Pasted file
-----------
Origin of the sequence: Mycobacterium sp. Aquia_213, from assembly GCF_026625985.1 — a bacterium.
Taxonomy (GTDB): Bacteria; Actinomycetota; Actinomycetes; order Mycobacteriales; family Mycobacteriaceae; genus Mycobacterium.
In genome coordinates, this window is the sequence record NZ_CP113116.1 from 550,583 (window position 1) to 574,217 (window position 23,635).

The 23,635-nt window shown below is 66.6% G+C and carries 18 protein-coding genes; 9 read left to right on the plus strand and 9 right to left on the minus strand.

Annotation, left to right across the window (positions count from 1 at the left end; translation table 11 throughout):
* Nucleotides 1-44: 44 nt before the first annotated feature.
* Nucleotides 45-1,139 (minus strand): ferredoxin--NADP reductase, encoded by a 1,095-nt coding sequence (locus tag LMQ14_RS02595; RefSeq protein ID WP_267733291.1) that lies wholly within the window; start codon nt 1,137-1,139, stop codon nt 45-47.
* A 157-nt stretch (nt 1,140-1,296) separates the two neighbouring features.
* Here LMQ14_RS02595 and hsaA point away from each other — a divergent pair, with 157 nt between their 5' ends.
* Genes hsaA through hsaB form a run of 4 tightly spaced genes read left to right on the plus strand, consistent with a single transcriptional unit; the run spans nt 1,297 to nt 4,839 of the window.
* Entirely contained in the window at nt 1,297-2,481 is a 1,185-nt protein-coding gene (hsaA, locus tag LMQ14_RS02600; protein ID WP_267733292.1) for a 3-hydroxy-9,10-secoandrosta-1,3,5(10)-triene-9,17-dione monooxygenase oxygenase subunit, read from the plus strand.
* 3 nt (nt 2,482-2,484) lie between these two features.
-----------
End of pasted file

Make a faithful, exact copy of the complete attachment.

Origin of the sequence: Mycobacterium sp. Aquia_213, from assembly GCF_026625985.1 — a bacterium.
Taxonomy (GTDB): Bacteria; Actinomycetota; Actinomycetes; order Mycobacteriales; family Mycobacteriaceae; genus Mycobacterium.
In genome coordinates, this window is the sequence record NZ_CP113116.1 from 550,583 (window position 1) to 574,217 (window position 23,635).

The 23,635-nt window shown below is 66.6% G+C and carries 18 protein-coding genes; 9 read left to right on the plus strand and 9 right to left on the minus strand.

Annotation, left to right across the window (positions count from 1 at the left end; translation table 11 throughout):
* Nucleotides 1-44: 44 nt before the first annotated feature.
* Nucleotides 45-1,139 (minus strand): ferredoxin--NADP reductase, encoded by a 1,095-nt coding sequence (locus tag LMQ14_RS02595; RefSeq protein ID WP_267733291.1) that lies wholly within the window; start codon nt 1,137-1,139, stop codon nt 45-47.
* A 157-nt stretch (nt 1,140-1,296) separates the two neighbouring features.
* Here LMQ14_RS02595 and hsaA point away from each other — a divergent pair, with 157 nt between their 5' ends.
* Genes hsaA through hsaB form a run of 4 tightly spaced genes read left to right on the plus strand, consistent with a single transcriptional unit; the run spans nt 1,297 to nt 4,839 of the window.
* Entirely contained in the window at nt 1,297-2,481 is a 1,185-nt protein-coding gene (hsaA, locus tag LMQ14_RS02600; protein ID WP_267733292.1) for a 3-hydroxy-9,10-secoandrosta-1,3,5(10)-triene-9,17-dione monooxygenase oxygenase subunit, read from the plus strand.
* 3 nt (nt 2,482-2,484) lie between these two features.